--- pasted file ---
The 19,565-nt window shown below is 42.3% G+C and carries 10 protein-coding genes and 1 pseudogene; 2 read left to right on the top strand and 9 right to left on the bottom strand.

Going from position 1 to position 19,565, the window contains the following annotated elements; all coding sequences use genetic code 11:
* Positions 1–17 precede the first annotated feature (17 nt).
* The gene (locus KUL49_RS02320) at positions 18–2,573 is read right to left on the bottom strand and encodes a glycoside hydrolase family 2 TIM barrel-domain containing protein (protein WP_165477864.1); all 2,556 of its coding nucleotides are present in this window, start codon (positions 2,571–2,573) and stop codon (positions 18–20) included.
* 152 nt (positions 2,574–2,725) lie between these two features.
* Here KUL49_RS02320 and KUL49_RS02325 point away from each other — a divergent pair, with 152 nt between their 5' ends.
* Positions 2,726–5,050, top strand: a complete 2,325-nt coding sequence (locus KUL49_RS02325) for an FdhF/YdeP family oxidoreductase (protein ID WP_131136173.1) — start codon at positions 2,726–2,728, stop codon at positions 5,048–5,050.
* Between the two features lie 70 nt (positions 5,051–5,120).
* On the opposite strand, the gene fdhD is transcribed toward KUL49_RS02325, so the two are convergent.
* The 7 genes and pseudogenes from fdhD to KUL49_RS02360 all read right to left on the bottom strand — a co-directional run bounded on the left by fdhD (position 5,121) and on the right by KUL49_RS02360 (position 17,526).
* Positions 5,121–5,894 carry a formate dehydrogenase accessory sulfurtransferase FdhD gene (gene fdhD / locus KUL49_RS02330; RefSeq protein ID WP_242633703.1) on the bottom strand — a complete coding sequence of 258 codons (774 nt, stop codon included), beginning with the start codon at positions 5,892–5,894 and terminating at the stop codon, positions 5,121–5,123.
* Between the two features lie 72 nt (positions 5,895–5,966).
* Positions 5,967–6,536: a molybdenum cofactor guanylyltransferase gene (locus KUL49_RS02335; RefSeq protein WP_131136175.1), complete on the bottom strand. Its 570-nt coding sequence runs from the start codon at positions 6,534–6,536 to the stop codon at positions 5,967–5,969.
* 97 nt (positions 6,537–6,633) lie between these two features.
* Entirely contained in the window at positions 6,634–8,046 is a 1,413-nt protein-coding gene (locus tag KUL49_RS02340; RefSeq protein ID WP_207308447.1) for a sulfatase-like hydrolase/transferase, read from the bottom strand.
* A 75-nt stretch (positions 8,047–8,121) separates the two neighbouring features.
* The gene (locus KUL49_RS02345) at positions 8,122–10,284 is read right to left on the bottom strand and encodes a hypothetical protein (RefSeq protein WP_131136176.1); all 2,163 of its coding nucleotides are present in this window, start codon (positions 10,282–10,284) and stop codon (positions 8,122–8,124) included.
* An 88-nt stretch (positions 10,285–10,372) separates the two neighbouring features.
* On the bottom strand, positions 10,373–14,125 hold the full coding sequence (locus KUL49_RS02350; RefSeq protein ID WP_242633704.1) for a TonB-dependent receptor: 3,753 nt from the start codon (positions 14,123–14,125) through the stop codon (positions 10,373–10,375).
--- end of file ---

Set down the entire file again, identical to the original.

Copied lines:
The 19,565-nt window shown below is 42.3% G+C and carries 10 protein-coding genes and 1 pseudogene; 2 read left to right on the top strand and 9 right to left on the bottom strand.

Going from position 1 to position 19,565, the window contains the following annotated elements; all coding sequences use genetic code 11:
* Positions 1–17 precede the first annotated feature (17 nt).
* The gene (locus KUL49_RS02320) at positions 18–2,573 is read right to left on the bottom strand and encodes a glycoside hydrolase family 2 TIM barrel-domain containing protein (protein WP_165477864.1); all 2,556 of its coding nucleotides are present in this window, start codon (positions 2,571–2,573) and stop codon (positions 18–20) included.
* 152 nt (positions 2,574–2,725) lie between these two features.
* Here KUL49_RS02320 and KUL49_RS02325 point away from each other — a divergent pair, with 152 nt between their 5' ends.
* Positions 2,726–5,050, top strand: a complete 2,325-nt coding sequence (locus KUL49_RS02325) for an FdhF/YdeP family oxidoreductase (protein ID WP_131136173.1) — start codon at positions 2,726–2,728, stop codon at positions 5,048–5,050.
* Between the two features lie 70 nt (positions 5,051–5,120).
* On the opposite strand, the gene fdhD is transcribed toward KUL49_RS02325, so the two are convergent.
* The 7 genes and pseudogenes from fdhD to KUL49_RS02360 all read right to left on the bottom strand — a co-directional run bounded on the left by fdhD (position 5,121) and on the right by KUL49_RS02360 (position 17,526).
* Positions 5,121–5,894 carry a formate dehydrogenase accessory sulfurtransferase FdhD gene (gene fdhD / locus KUL49_RS02330; RefSeq protein ID WP_242633703.1) on the bottom strand — a complete coding sequence of 258 codons (774 nt, stop codon included), beginning with the start codon at positions 5,892–5,894 and terminating at the stop codon, positions 5,121–5,123.
* Between the two features lie 72 nt (positions 5,895–5,966).
* Positions 5,967–6,536: a molybdenum cofactor guanylyltransferase gene (locus KUL49_RS02335; RefSeq protein WP_131136175.1), complete on the bottom strand. Its 570-nt coding sequence runs from the start codon at positions 6,534–6,536 to the stop codon at positions 5,967–5,969.
* 97 nt (positions 6,537–6,633) lie between these two features.
* Entirely contained in the window at positions 6,634–8,046 is a 1,413-nt protein-coding gene (locus tag KUL49_RS02340; RefSeq protein ID WP_207308447.1) for a sulfatase-like hydrolase/transferase, read from the bottom strand.
* A 75-nt stretch (positions 8,047–8,121) separates the two neighbouring features.
* The gene (locus KUL49_RS02345) at positions 8,122–10,284 is read right to left on the bottom strand and encodes a hypothetical protein (RefSeq protein WP_131136176.1); all 2,163 of its coding nucleotides are present in this window, start codon (positions 10,282–10,284) and stop codon (positions 8,122–8,124) included.
* An 88-nt stretch (positions 10,285–10,372) separates the two neighbouring features.
* On the bottom strand, positions 10,373–14,125 hold the full coding sequence (locus KUL49_RS02350; RefSeq protein ID WP_242633704.1) for a TonB-dependent receptor: 3,753 nt from the start codon (positions 14,123–14,125) through the stop codon (positions 10,373–10,375).